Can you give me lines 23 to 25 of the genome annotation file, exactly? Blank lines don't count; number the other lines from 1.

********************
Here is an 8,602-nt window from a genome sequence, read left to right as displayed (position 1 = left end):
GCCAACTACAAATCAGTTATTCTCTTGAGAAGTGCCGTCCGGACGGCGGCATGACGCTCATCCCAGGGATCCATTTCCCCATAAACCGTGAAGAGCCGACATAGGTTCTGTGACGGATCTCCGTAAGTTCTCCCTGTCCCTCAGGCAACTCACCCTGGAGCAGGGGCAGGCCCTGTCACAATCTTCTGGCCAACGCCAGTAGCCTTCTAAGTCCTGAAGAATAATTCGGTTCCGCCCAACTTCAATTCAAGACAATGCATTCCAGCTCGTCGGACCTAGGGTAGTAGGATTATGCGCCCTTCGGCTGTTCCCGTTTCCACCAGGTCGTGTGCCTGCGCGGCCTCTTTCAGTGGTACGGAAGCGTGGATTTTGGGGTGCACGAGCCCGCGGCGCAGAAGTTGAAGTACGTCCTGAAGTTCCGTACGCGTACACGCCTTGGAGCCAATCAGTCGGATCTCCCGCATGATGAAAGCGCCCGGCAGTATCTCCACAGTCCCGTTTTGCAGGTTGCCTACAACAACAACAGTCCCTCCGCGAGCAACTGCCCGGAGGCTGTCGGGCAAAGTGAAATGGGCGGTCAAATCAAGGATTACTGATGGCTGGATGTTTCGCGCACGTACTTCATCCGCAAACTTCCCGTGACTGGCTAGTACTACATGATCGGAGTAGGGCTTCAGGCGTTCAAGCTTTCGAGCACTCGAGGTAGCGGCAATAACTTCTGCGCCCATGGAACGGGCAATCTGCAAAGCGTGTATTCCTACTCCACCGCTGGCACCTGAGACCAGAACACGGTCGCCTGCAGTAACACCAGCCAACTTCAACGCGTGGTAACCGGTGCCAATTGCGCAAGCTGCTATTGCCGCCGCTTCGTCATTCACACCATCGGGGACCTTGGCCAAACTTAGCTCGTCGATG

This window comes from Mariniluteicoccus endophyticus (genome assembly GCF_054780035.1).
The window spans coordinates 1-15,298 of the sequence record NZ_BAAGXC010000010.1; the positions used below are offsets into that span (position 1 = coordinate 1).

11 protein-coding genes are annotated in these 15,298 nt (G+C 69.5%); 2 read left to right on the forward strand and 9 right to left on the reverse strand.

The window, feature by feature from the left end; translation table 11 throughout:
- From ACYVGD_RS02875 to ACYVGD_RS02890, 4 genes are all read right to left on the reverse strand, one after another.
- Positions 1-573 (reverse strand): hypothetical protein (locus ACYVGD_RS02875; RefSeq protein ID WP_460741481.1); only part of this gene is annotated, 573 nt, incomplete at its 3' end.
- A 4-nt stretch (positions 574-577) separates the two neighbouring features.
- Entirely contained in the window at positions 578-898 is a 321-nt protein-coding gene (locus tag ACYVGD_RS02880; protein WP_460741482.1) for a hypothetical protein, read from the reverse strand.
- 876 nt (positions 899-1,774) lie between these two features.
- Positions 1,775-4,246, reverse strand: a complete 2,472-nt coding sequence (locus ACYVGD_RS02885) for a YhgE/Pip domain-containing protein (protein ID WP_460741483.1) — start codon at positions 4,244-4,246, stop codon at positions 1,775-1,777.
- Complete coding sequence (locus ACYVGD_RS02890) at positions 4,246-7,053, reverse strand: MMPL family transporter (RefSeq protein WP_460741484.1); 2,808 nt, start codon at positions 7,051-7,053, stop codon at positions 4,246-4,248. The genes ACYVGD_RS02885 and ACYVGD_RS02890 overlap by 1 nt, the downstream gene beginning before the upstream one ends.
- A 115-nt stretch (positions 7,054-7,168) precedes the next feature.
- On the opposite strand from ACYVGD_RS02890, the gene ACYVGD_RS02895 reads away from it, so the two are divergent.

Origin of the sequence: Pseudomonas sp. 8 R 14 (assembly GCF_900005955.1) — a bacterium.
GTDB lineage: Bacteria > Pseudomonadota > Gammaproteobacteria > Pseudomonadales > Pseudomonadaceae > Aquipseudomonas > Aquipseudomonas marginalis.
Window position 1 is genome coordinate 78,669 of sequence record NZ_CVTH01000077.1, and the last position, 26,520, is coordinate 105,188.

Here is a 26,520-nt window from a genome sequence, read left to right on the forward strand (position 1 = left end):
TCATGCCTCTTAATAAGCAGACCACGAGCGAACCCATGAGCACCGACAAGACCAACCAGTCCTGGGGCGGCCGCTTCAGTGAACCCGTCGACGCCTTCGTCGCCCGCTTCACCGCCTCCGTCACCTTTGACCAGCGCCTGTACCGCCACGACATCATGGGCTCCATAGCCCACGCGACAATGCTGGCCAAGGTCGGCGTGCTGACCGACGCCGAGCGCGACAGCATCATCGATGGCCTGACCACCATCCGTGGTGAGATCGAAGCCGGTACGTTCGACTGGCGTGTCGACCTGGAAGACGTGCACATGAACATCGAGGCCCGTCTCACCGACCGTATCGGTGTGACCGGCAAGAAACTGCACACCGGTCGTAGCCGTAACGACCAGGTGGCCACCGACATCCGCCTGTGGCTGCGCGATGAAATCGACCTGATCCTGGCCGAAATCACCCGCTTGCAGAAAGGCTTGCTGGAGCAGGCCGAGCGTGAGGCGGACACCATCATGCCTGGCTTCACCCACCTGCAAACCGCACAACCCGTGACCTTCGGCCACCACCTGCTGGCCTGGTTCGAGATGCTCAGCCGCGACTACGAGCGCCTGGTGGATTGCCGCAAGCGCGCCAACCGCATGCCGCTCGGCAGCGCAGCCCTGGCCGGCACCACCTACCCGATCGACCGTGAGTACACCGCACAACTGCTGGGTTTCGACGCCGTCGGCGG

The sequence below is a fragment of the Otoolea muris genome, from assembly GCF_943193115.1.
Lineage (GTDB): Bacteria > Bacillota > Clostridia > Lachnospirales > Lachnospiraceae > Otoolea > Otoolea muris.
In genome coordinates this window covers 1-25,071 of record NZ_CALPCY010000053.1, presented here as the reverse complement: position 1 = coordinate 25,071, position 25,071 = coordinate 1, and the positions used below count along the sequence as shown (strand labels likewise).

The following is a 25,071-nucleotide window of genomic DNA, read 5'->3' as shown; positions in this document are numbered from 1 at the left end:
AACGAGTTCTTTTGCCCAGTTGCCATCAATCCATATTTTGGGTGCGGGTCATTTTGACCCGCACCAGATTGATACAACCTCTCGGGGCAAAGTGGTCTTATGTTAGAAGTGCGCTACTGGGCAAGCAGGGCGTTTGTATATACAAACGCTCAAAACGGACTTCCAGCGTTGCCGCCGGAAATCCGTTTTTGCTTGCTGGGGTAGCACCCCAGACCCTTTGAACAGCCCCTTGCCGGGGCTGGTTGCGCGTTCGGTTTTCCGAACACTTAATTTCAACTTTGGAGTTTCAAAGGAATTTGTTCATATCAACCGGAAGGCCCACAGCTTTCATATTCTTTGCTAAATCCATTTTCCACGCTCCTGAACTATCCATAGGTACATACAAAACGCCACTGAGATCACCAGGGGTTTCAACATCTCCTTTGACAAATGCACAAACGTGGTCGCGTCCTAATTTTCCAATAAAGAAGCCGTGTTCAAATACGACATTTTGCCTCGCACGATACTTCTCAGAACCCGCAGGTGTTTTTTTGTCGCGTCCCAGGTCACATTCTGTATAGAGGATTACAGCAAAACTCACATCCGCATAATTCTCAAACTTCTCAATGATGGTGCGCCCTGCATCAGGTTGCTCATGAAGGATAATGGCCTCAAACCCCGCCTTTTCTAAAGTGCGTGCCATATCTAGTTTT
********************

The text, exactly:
In genome coordinates this window covers 1-25,071 of record NZ_CALPCY010000053.1, presented here as the reverse complement: position 1 = coordinate 25,071, position 25,071 = coordinate 1, and the positions used below count along the sequence as shown (strand labels likewise).

The following is a 25,071-nucleotide window of genomic DNA, read 5'->3' as shown; positions in this document are numbered from 1 at the left end:
AACGAGTTCTTTTGCCCAGTTGCCATCAATCCATATTTTGGGTGCGGGTCATTTTGACCCGCACCAGATTGATACAACCTCTCGGGGCAAAGTGGTCTTATGTTAGAAGTGCGCTACTGGGCAAGCAGGGCGTTTGTATATACAAACGCTCAAAACGGACTTCCAGCGTTGCCGCCGGAAATCCGTTTTTGCTTGCTGGGGTAGCACCCCAGACCCTTTGAACAGCCCCTTGCCGGGGCTGGTTGCGCGTTCGGTTTTCCGAACACTTAATTTCAACTTTGGAGTTTCAAAGGAATTTGTTCATATCAACCGGAAGGCCCACAGCTTTCATATTCTTTGCTAAATCCATTTTCCACGCTCCTGAACTATCCATAGGTACATACAAAACGCCACTGAGATCACCAGGGGTTTCAACATCTCCTTTGACAAATGCACAAACGTGGTCGCGTCCTAATTTTCCAATAAAGAAGCCGTGTTCAAATACGACATTTTGCCTCGCACGATACTTCTCAGAACCCGCAGGTGTTTTTTTGTCGCGTCCCAGGTCACATTCTGTATAGAGGATTACAGCAAAACTCACATCCGCATAATTCTCAAACTTCTCAATGATGGTGCGCCCTGCATCAGGTTGCTCATGAAGGATAATGGCCTCAAACCCCGCCTTTTCTAAAGTGCGTGCCATATCTAGTTTT